LONDON- A deepening dollar selloff propped up the British pound on Wednesday, putting it on track for its biggest daily rise in 2-1/2 weeks before a central bank meeting on Thursday where policymakers may strike a downbeat assessment for the struggling economy.
The greenback fell broadly against its rivals as bets grew the U.S. Federal Reserve might hint at more policy action at the conclusion of a meeting. The Fed decision is due at 1800 GMT.
Markets are keen to see the Fed's economic projections, and particularly whether it spells out where it sees inflation headed and what exactly that means for interest rates.
"Major currencies are up against the dollar including the pound with the oil price rise also helping," said Kenneth Broux, a strategist at Societe Generale in London. "It seems to be risk on into the Fed."
Leaving aside the pre-Fed policy decision bounce, the odds are stacked in favour of further pound weakness.
While the Bank of England is widely expected to hold fire, policymakers are likely to conclude that downside risks to the economy are rising for the economy due to rising Brexit uncertainty and renewed restrictions on social activity.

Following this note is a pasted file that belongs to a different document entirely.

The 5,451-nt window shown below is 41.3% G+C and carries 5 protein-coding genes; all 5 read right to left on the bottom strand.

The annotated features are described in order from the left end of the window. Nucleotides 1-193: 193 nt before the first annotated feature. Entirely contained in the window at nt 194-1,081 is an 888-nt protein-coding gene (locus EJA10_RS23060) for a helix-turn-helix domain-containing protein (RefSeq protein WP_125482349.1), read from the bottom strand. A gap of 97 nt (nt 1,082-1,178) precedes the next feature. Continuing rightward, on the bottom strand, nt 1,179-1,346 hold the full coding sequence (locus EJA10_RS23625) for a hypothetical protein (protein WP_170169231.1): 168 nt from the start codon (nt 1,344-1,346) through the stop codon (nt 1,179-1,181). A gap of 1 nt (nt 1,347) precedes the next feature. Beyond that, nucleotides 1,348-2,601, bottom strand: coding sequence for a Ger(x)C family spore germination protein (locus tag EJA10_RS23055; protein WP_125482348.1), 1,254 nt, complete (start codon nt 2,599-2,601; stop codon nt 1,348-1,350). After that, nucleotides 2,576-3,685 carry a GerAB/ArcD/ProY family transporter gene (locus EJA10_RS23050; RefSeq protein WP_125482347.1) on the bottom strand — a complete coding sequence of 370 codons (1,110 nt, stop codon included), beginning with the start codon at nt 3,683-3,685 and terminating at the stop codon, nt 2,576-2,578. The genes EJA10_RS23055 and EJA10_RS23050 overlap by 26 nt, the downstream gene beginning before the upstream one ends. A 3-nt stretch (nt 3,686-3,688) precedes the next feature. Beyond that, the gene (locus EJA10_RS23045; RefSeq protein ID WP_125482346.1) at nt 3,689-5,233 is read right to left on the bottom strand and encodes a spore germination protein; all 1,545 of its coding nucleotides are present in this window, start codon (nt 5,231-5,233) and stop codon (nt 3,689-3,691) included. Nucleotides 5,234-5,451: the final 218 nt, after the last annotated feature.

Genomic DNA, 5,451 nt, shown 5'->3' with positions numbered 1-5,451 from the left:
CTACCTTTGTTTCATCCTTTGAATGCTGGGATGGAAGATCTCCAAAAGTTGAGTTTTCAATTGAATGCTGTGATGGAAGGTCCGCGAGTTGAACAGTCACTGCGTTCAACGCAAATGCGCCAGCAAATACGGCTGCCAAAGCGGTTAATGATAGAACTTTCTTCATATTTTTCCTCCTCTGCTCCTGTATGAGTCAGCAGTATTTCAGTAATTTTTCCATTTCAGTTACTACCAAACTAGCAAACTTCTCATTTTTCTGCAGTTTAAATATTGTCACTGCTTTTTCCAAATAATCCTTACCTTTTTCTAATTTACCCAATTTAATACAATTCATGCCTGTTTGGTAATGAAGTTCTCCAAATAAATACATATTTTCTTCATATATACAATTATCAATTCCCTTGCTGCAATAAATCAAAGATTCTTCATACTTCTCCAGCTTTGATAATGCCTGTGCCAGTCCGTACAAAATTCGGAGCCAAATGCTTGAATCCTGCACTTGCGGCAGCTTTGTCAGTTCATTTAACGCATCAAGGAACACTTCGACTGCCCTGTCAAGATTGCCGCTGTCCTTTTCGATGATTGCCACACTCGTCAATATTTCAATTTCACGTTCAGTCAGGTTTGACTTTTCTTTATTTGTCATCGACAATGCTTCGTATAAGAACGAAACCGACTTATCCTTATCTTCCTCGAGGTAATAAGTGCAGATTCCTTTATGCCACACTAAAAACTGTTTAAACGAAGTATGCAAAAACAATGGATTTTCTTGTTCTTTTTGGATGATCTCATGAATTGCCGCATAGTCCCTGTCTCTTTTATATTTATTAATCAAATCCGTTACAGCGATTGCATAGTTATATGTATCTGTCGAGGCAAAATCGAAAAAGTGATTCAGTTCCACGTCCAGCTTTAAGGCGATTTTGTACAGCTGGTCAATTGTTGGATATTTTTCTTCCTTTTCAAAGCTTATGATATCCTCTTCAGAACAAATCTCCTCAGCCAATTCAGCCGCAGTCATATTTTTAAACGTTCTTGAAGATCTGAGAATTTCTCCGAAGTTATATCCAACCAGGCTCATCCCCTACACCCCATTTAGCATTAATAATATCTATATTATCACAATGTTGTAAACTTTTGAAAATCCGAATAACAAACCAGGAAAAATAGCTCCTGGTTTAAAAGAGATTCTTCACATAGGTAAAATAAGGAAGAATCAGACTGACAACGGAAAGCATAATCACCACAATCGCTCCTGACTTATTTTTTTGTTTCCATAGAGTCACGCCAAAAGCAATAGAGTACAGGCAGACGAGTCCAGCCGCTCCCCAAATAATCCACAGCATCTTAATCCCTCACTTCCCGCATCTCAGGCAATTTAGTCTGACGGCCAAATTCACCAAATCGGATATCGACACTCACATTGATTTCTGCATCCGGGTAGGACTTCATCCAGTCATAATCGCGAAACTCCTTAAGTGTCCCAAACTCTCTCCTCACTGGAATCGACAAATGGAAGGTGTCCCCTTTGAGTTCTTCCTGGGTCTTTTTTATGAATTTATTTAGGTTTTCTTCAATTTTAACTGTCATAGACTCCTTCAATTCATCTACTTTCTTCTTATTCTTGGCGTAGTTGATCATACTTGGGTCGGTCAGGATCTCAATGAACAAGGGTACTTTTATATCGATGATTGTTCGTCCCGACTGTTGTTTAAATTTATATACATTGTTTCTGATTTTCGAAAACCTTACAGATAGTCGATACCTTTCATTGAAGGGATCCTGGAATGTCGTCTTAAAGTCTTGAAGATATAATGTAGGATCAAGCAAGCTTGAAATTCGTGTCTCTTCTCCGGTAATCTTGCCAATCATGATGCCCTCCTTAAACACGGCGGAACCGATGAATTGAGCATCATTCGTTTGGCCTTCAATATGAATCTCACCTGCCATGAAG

Geoffrey Yu, senior EMEA market strategist at BNY Mellon said the central bank will now have to contend with Brexit and fiscal uncertainty and the pound's recent spell of weakness is warranted.
Sterling had its worst week in six months last week, as investors grew more pessimistic about the chances of a Brexit deal being reached before the December 2020 deadline.
After throwing Brexit trade talks into disarray by proposing legislation that would break international law by breaching parts of the Withdrawal Agreement, Prime Minister Boris Johnson faces a rebellion from his own lawmakers as the proposed bill, called the Internal Markets Bill, moves through parliament this week.
The pound rebounded 0.5% to $1.2954, moving away from a late July low of $1.2768 hit last week. Against the euro EURGBP=D3 , the pound edged 0.24% higher at 91.67 pence.
Economic concerns also weighed after Tuesday's data showed Britain's unemployment rate rising for the first time since the coronavirus lockdown began in March.
That prompted investors to ratchet up expectations that the pound is likely to remain volatile in the coming weeks with one-month volatility gauges trading higher than their one-year counterpart on Wednesday.
(Reporting by Saikat Chatterjee; Editing by Emelia Sithole-Matarise, Editing by William Maclean) ((Maiya.Keidan@thomsonreuters.com; 44 207 542 1594; Reuters Messaging: firstname.lastname@example.org))